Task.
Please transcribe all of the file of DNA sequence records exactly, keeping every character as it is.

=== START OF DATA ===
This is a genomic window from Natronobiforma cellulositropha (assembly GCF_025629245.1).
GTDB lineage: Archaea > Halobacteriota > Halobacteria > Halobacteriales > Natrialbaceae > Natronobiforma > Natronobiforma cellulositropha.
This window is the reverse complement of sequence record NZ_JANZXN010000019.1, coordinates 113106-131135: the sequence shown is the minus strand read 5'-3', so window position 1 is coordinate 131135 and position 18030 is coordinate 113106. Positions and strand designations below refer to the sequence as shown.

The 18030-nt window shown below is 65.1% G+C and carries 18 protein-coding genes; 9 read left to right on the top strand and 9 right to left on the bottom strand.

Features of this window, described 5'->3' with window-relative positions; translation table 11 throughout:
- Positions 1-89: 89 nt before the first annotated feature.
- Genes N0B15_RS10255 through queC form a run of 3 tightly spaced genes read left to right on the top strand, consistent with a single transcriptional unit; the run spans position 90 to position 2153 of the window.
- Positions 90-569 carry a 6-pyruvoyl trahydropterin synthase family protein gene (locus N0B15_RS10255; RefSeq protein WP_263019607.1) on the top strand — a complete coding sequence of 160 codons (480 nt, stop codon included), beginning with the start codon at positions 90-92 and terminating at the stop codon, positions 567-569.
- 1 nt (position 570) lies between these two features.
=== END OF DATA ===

This is a genomic window from Natronobiforma cellulositropha (assembly GCF_025629245.1).
GTDB lineage: Archaea > Halobacteriota > Halobacteria > Halobacteriales > Natrialbaceae > Natronobiforma > Natronobiforma cellulositropha.
This window is the reverse complement of sequence record NZ_JANZXN010000019.1, coordinates 113106-131135: the sequence shown is the minus strand read 5'-3', so window position 1 is coordinate 131135 and position 18030 is coordinate 113106. Positions and strand designations below refer to the sequence as shown.

The 18030-nt window shown below is 65.1% G+C and carries 18 protein-coding genes; 9 read left to right on the top strand and 9 right to left on the bottom strand.

Features of this window, described 5'->3' with window-relative positions; translation table 11 throughout:
- Positions 1-89: 89 nt before the first annotated feature.
- Genes N0B15_RS10255 through queC form a run of 3 tightly spaced genes read left to right on the top strand, consistent with a single transcriptional unit; the run spans position 90 to position 2153 of the window.
- Positions 90-569 carry a 6-pyruvoyl trahydropterin synthase family protein gene (locus N0B15_RS10255; RefSeq protein WP_263019607.1) on the top strand — a complete coding sequence of 160 codons (480 nt, stop codon included), beginning with the start codon at positions 90-92 and terminating at the stop codon, positions 567-569.
- 1 nt (position 570) lies between these two features.